An American held by Colombian rebels for more than three months will be released "imminently," U.S. civil rights leader Jesse Jackson said Saturday after meeting in Cuba with rebel leaders.
FARC guerrillas captured U.S Army veteran Kevin Scott Sutay on June 20 while he was traveling in Colombia.
Jackson said FARC invited him to Havana, where the group has been holding peace talks with the Colombian government since last October.
"It's a humanitarian gesture of their own volition, demanding nothing in return," Jackson said at a news conference in the Cuban capital. "I consider it as a gesture to reinforce the peace negotiation."
FARC guerrillas said in a statement Saturday they had previously offered to free Sutay but that "the Colombian government did not provide the minimum necessary conditions we need for this procedure."
There was no immediate comment from the U.S. State Department.
Colombian officials previously said they feared FARC would use Sutay's release to garner media coverage.
Jackson said he hopes the Red Cross in Colombia will provide a helicopter to remove Sutay from the remote area of the country where he is being held and that the Colombian government will designate the area a cease-fire zone during his release.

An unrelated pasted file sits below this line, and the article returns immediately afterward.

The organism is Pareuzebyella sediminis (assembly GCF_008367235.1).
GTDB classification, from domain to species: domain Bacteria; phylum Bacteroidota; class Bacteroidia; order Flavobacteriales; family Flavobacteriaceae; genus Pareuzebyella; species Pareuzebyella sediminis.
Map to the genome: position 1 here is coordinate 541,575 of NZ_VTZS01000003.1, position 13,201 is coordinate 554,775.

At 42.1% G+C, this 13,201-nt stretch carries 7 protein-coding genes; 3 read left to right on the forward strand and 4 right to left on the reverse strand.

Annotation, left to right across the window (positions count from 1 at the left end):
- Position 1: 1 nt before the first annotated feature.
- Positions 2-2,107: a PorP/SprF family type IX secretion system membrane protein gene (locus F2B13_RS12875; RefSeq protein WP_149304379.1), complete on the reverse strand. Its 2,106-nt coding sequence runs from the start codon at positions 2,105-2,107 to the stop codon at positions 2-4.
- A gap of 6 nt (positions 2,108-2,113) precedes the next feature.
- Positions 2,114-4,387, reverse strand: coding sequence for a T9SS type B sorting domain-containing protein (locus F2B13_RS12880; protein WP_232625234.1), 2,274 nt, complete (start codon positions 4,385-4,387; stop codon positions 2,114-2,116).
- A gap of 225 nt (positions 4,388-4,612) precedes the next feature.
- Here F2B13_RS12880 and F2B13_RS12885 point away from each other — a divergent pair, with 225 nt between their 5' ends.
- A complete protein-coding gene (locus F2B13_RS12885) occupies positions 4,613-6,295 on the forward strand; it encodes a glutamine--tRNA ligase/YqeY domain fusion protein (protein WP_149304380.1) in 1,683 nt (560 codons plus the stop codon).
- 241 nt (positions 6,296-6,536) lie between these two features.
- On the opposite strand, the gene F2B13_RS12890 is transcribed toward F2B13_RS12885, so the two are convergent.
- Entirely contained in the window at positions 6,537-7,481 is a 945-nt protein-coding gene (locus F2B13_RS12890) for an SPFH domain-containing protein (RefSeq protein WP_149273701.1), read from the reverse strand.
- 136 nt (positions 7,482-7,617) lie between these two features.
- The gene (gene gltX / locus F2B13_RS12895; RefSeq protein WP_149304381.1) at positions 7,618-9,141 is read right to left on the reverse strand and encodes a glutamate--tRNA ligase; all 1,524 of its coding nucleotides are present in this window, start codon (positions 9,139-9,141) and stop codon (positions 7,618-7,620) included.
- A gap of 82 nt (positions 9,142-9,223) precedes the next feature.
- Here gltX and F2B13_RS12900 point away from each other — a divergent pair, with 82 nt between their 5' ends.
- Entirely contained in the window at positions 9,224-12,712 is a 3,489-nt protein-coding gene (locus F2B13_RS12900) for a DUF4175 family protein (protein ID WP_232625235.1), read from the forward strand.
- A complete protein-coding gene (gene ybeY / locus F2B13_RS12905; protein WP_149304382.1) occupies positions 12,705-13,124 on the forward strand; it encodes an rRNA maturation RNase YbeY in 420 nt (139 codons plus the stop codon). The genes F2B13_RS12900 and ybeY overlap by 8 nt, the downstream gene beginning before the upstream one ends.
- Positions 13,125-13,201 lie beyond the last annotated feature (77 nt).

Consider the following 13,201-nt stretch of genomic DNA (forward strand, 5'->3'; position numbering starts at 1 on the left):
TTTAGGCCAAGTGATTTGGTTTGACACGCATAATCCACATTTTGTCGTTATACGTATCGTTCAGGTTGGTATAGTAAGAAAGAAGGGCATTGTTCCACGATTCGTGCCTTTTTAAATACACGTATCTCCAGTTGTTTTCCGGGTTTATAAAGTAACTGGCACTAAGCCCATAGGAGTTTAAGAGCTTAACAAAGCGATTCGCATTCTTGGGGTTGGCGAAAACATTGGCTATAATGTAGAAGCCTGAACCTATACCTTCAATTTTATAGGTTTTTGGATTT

Despite the 10-month old peace talks, the Colombian government has resisted calls for a cease-fire with guerrillas, saying the rebels have used previous cease-fires to strengthen their forces.
Sutay served in the U.S. Army from November 2009 to March 2013. He served in Afghanistan for a year starting in November 2010, according to the U.S. Defense Department.
He is from Willow Spring, North Carolina, and won a number of awards, including an Army Commendation Medal and a National Defense Service Medal. The Pentagon lists his rank as private.
Despite Sutay's military background, Jackson said the Army veteran had peaceful motives for visiting Colombia.
"The fact is, he is a tourist," Jackson said.
FARC, whose name in Spanish is the Revolutionary Armed Forces of Colombia, began fighting the government in the 1960s, making it Latin America's oldest guerrilla force.
There have been sporadic peace talks between the rebels and the government since the 1980s. The last attempt failed in 2002.